FRIDAY AFTERNOON METAETHICS HOUR. I don't want this to be misunderstood, but I'm a moral relativist. Or, rather, I reject moral realism, the view that "moral claims do purport to report facts and are true if they get the facts right. Moreover, they hold, at least some moral claims actually are true." This is a much-debated philosophical issue, but in punditland, it's just a term of abuse. Ergo, Fred Siegelwriting in Blueprint about the least-significant challenge currently facing America -- college professors who are too left-wing for Siegel's taste:
TOTALLY OFF-MESSAGE FRIDAY AFTERNOON POST. Some of my old New York friends and I have gotten into a discussion about the most popular television shows of all time. I made the case for The Flintstones. Hear me out.
Fred & Crew debuted in 1960 as a prime-time sitcom -- the first prime-time cartoon in TV history. It ran for six seasons on ABC, with 166 episodes produced. Since then, it has never been off the air. Ever. In fact, Rick discovered with some quick Googling that the Bedrock gang is on television in 80 different countries in 22 languages. Every single second of every single day, somewhere in the world, The Flintstones is airing.
EASY THERE ECONOMY, EASY...Paul Krugman is in fine form today, letting his inner economist roar forth for a quick lecture on the state of the economy, and why the stock market's drop over the last few days is worrisome. "The rise in stock prices that began last fall," he writes, "was essentially based on the belief that the U.S. economy can defy gravity -- that both individuals and the nation as a whole can spend more than their income, not on a temporary basis, but more or less indefinitely." And then comes the bad news.
THE APPLE FALLS FAR FROM THE TREE. Sounds like Labour's scion isn't too into, well, laboring. Euan Blair, progeny of Tony, has been stateside for the past couple of weeks, interning for Jane Harman. He lasted two weeks. According to subscription-only Roll Call, "Sources contend that it�s because the 22-year-old lad was a wee bit on the spoiled side. One source says Blair, who already had been accepted to graduate school at an Ivy League university this fall, seemed �bored� and uninterested in doing the work of other interns. A source who knew of Blair�s short tenure in Harman�s office said, 'He was a dilettante.'" Sounds charming.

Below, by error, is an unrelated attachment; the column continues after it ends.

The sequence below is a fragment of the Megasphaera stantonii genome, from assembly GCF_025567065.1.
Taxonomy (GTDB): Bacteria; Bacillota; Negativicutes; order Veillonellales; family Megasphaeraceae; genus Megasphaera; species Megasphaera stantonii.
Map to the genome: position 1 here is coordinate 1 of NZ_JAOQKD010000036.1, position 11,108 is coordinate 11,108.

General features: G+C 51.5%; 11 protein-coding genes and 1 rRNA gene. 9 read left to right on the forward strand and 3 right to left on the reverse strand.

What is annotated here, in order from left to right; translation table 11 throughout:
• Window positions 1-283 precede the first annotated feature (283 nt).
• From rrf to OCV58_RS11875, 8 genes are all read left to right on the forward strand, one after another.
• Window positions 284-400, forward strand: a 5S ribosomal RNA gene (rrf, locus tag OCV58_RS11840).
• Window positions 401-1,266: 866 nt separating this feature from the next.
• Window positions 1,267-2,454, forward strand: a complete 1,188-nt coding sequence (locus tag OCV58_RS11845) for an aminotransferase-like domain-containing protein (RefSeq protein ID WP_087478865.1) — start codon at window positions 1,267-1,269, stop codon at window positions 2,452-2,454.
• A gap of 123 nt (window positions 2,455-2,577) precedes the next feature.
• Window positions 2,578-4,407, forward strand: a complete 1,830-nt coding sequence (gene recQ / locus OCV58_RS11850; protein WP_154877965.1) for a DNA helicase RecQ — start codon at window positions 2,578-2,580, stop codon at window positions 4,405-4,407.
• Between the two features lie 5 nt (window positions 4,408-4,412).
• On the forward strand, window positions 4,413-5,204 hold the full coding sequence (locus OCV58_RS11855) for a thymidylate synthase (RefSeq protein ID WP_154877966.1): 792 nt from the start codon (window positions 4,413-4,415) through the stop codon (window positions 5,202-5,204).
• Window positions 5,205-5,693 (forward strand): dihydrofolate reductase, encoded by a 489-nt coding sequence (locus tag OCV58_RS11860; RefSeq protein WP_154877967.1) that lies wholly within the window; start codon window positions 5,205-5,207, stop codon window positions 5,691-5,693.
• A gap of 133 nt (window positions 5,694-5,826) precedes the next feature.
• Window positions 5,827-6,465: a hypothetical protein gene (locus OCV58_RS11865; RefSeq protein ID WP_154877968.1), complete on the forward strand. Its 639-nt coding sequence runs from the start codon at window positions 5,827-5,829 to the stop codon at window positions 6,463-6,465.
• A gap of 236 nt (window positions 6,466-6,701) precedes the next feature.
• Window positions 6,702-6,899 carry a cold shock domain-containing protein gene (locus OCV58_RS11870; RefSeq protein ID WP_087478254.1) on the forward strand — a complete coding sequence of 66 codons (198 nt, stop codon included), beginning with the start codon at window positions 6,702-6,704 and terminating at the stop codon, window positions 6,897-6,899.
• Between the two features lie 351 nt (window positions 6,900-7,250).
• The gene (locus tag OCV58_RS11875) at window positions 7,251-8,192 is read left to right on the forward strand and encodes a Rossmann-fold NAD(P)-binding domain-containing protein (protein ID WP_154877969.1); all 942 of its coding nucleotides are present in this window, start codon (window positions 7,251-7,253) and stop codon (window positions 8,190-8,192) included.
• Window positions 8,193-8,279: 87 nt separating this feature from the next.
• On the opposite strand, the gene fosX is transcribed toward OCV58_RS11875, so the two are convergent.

THE MCCAIN BACKLASH CONTINUES. First Richard Cohen, now Michael Kinsley? That's bad new for the straight talk express, which relies on precisely these folks for fuel. Indeed, my hunch is that the McCain phenomenon is beginning an almost perfect reversal: as fresh and counterintuitive as lauding his 2000 candidacy was, the cool kids are going to grow proportionately alienated by his 2008 steamroller. Too much pandering, too much politics. And, sadly for McCain, his main policy break with independents and the left is on the country's most salient issue, the war.
MCCAIN AND WAR. I loved this line from Michael Kinsley on John McCain: He "has a unique genius for telling the truth from his heart and making people believe that he is lying. And these people are his supporters! They admire him as a straight-talking truth�teller, and they forgive him for taking positions on big issues that they find repellent on the grounds that he doesn't really mean what he says." I do think, though, that Kinsley actually misses part of the dynamic here.
WHY NOT SANCTIONS? Canadian immigrant Charles Krauthammer wants to build a wall across our southern border, rehashing the usual arguments and remarking, "Opponents pretend that these barriers can always be circumvented by, say, tunnels or clandestine entry by sea. Such arguments are transparently unserious. You're hardly going to get 500,000 illegals lining up outside a tunnel or on a pier. Such choke points are exactly how you would turn the current river of illegal immigrants into narrow streams -- which is all we need to turn the illegal immigration problem from out of control to eminently manageable."
The New York Times had an article this morning about efforts in Congress to renegotiate federal oil and gas leases that gave the industry a windfall projected to be $20 billion over the next 25 years. The sums at stake are not huge for the country or the industry (the $800 million annual windfall is less than 1 percent of the industry's current profits), but the story does show the impact that the media can have when they do their job.
PELOSI GOES SOFT. I agree with Ezra�s take on the Conyers plan and what it says about Pelosi�s possible tenure as Speaker. Perhaps this wouldn�t be the approach taken for all committee investigations, but Pelosi does seem intent on reinstating bipartisan cooperation. This morning�s CongressDaily (subscription only) reports that Pelosi says she will continue to support a Minority Bill of Rights, even if Democrats take back the House in November.
YOU DON'T HATE WHAT YOU DO KNOW.Bryan Caplanoffers data showing that the more immigration in your state, the likelier you are to be pro-immigrant. "The simplest interpretation of this result," he writes, "is that people who rarely see an immigrant can easily scapegoat them for everything wrong in the world. Personal experience doesn't get in the way of fantasy.